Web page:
Notre Dame in position to absorb Tyler Luatua's potential transfer
That there were zero career catches attached to Tyler Luatua’s nearly empty stat line in two seasons at Notre Dame doesn’t speak to the talent that is apparently walking out the door.
But it does strongly hint at the significant evolution that must take place in order for the blocking-proficient sophomore to become an all-around tight end.
If it does indeed happen for the 6-foot-3, 255-pound Paramount, Calif., product, it will likely unfold at Brigham Young University, the school where Luatua is reportedly headed. Terrell Williams of CougarAccess.com was first to report about the transfer, which still is not yet final.
Williams tweeted Monday that Luatua is choosing BYU as his landing spot to be closer to “friends, family and home.” Luatua is expected to visit BYU this weekend. The Cougars did offer him a scholarship coming out of high school.
Notre Dame officials have not confirmed the report.
There certainly appears to be plenty of momentum , however, which could leave Notre Dame perhaps a bit short on numbers at the position, but definitely not short on potential.
The inexperience/injury cocktail severely curtailed the production in 2015 at the position. The 20 combined receptions are the fewest in a season by an ND tight end corps since John Owens and Gary Godsey combined for eight catches in 2001, Bob Davie’s final season as head coach.
The only touchdown from the five-man tight end group this season came on a fake field goal.
Luatua's lone career stat was a six-yard return on a squib kickoff. He played in 20 of a possible 26 games for the Irish, missing time in each season with concussion issues. He made four starts, including both of ND’s bowl games the past two seasons.
As for what he leaves behind, junior Durham Smythe (4 career catches for 25 yards, 1 TD), with two years of eligibility remaining, leads a burgeoning Irish tight end corps.
The most complete tight end on the roster at this point missed 10 games with what was believed to be a season-ending MCL tear in his right knee and a shoulder injury, but Smythe did come back and play in ND’s 44-28 loss to Ohio State in the Fiesta Bowl on Jan. 1.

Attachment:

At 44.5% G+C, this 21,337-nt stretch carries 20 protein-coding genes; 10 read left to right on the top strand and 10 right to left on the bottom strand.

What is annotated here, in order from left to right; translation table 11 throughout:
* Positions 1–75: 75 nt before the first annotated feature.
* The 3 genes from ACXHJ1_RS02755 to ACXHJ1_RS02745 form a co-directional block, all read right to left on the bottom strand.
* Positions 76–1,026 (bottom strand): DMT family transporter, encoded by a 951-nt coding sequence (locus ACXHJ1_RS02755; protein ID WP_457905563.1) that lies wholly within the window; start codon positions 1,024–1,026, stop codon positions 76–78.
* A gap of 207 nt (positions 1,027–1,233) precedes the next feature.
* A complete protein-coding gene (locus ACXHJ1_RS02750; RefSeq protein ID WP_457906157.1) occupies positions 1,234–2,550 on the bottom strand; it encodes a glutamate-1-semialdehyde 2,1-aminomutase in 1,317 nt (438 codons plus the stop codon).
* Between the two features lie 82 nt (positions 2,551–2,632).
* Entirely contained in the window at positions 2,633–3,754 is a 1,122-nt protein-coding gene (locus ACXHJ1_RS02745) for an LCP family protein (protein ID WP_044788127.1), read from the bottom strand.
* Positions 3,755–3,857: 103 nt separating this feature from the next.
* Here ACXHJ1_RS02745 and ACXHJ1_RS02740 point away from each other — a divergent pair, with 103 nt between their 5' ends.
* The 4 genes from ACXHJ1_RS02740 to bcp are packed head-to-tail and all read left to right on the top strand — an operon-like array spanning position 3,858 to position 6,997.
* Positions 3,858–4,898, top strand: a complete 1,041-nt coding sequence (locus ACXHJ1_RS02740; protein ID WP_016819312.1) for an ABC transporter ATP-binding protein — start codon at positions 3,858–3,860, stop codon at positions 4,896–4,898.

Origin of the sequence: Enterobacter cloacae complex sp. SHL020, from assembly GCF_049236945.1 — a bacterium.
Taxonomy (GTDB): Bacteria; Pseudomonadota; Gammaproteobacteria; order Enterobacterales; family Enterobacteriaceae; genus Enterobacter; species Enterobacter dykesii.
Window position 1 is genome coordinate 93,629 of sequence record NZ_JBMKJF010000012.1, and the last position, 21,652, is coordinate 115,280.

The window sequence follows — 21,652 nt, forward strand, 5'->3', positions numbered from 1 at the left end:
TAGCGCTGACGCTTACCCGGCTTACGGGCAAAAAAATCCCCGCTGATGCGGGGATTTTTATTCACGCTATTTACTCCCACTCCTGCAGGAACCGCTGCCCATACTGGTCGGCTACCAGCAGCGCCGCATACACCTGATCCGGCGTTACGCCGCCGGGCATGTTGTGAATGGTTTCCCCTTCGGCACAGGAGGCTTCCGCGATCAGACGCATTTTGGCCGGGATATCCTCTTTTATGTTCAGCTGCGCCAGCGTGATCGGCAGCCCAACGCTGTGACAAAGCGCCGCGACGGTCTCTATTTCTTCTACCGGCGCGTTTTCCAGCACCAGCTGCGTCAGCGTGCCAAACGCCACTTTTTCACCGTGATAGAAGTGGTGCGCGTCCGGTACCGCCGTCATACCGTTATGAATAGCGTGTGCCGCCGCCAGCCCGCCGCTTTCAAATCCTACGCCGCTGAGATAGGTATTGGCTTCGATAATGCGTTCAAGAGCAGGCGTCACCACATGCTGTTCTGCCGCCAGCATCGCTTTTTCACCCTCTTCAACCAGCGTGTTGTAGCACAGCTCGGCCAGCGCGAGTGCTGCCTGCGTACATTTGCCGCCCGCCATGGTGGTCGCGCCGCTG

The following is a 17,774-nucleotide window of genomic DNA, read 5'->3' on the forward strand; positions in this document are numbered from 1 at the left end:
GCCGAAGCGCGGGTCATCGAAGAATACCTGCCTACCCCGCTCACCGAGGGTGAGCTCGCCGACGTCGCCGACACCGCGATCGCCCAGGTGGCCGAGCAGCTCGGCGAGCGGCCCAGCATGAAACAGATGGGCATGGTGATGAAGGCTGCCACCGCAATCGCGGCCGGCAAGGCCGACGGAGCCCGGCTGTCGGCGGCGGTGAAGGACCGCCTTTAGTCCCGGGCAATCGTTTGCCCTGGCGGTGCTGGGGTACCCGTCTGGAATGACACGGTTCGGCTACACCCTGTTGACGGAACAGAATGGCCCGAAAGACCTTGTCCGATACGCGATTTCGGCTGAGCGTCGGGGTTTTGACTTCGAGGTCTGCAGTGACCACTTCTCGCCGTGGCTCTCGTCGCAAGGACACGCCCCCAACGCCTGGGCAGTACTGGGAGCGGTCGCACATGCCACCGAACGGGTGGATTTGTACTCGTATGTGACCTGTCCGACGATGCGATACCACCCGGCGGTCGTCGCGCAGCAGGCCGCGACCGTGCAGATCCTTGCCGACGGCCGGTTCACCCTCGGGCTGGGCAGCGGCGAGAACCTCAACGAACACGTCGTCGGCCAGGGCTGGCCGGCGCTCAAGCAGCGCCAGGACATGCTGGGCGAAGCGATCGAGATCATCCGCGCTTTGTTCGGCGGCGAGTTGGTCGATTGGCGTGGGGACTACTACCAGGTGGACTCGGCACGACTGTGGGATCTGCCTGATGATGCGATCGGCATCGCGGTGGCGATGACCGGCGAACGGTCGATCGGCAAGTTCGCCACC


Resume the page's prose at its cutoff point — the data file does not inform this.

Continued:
Freshman Alizé Jones, ND’s active career leader in receptions (13 for 190 yards), and redshirt freshman Nic Weishar (3 for 19 yards) were catch-first, block-second tight ends, whose playing time figures to increase as they improve their blocking.
Each has three season of eligibility remaining, and each showed promise to eventually put up the kind of receiving numbers that has deemed Notre Dame “Tight End U” over the past decade.
Bringing back potential sixth-year grad senior Chase Hounshell (1 reception, 6 yards) is a possibility, given the converted defensive lineman’s strong blocking skills in just his first year at the position.
If both ND and Hounshell pushed for his return, that would seem to provide a safety net at the position in terms of overall numbers, since ND does not have a tight end in the recruiting cycle that closes with National Signing Day on Feb. 3.
The Irish do, however, have two commitments in the 2017 recruiting class, including the player regarded as the top prospect at that position in that cycle, Brock Wright of Cypress, Texas. He’s joined by Cole Kmet of Arlington Heights, Ill.
The year-by-year combined receptions and TD catches from the Notre Dame tight end corps since 2001:
Year Recs. TDs
2015 20 1
2014 31 2
2013 42 8
2012 58 5
2011 66 5
2010 58 5
2009 41 3
2008 31 2
2007 47 3
2006 56 6
2005 54 3
2004 58 5
2003 34 2
2002 24 0
2001 8 1